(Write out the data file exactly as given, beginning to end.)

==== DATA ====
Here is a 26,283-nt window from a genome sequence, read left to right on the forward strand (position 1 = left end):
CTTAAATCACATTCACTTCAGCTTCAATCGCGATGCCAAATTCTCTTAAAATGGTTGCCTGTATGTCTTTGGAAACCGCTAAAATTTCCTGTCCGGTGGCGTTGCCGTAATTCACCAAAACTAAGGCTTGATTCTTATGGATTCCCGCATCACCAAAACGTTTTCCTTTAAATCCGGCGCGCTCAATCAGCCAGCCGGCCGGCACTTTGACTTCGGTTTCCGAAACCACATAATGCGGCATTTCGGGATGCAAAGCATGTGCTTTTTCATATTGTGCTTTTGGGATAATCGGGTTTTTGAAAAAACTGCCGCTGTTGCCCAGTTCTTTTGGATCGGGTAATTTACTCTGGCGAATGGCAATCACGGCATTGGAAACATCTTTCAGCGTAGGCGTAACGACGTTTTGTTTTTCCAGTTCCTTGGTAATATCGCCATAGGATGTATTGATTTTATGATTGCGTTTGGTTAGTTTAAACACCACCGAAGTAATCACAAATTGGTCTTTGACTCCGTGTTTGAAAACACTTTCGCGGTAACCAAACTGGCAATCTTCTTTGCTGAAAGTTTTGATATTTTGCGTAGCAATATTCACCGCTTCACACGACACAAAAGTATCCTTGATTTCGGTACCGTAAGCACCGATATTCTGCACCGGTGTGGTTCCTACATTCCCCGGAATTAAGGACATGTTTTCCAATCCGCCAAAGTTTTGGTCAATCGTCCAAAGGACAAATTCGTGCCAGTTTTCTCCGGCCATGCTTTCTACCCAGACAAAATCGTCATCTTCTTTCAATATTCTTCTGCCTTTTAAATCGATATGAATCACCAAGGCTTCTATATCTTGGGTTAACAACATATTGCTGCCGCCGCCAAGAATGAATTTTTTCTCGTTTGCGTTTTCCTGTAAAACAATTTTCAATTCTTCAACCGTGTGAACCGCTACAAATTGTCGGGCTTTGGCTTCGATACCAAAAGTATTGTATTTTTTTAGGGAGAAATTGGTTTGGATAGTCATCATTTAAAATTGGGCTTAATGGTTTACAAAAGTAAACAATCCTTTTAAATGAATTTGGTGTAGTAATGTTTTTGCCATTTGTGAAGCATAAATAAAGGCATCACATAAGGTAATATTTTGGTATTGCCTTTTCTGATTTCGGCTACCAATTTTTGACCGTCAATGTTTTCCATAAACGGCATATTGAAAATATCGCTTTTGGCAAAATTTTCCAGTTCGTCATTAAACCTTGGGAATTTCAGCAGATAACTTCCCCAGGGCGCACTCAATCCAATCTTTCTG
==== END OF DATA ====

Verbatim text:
Here is a 26,283-nt window from a genome sequence, read left to right on the forward strand (position 1 = left end):
CTTAAATCACATTCACTTCAGCTTCAATCGCGATGCCAAATTCTCTTAAAATGGTTGCCTGTATGTCTTTGGAAACCGCTAAAATTTCCTGTCCGGTGGCGTTGCCGTAATTCACCAAAACTAAGGCTTGATTCTTATGGATTCCCGCATCACCAAAACGTTTTCCTTTAAATCCGGCGCGCTCAATCAGCCAGCCGGCCGGCACTTTGACTTCGGTTTCCGAAACCACATAATGCGGCATTTCGGGATGCAAAGCATGTGCTTTTTCATATTGTGCTTTTGGGATAATCGGGTTTTTGAAAAAACTGCCGCTGTTGCCCAGTTCTTTTGGATCGGGTAATTTACTCTGGCGAATGGCAATCACGGCATTGGAAACATCTTTCAGCGTAGGCGTAACGACGTTTTGTTTTTCCAGTTCCTTGGTAATATCGCCATAGGATGTATTGATTTTATGATTGCGTTTGGTTAGTTTAAACACCACCGAAGTAATCACAAATTGGTCTTTGACTCCGTGTTTGAAAACACTTTCGCGGTAACCAAACTGGCAATCTTCTTTGCTGAAAGTTTTGATATTTTGCGTAGCAATATTCACCGCTTCACACGACACAAAAGTATCCTTGATTTCGGTACCGTAAGCACCGATATTCTGCACCGGTGTGGTTCCTACATTCCCCGGAATTAAGGACATGTTTTCCAATCCGCCAAAGTTTTGGTCAATCGTCCAAAGGACAAATTCGTGCCAGTTTTCTCCGGCCATGCTTTCTACCCAGACAAAATCGTCATCTTCTTTCAATATTCTTCTGCCTTTTAAATCGATATGAATCACCAAGGCTTCTATATCTTGGGTTAACAACATATTGCTGCCGCCGCCAAGAATGAATTTTTTCTCGTTTGCGTTTTCCTGTAAAACAATTTTCAATTCTTCAACCGTGTGAACCGCTACAAATTGTCGGGCTTTGGCTTCGATACCAAAAGTATTGTATTTTTTTAGGGAGAAATTGGTTTGGATAGTCATCATTTAAAATTGGGCTTAATGGTTTACAAAAGTAAACAATCCTTTTAAATGAATTTGGTGTAGTAATGTTTTTGCCATTTGTGAAGCATAAATAAAGGCATCACATAAGGTAATATTTTGGTATTGCCTTTTCTGATTTCGGCTACCAATTTTTGACCGTCAATGTTTTCCATAAACGGCATATTGAAAATATCGCTTTTGGCAAAATTTTCCAGTTCGTCATTAAACCTTGGGAATTTCAGCAGATAACTTCCCCAGGGCGCACTCAATCCAATCTTTCTG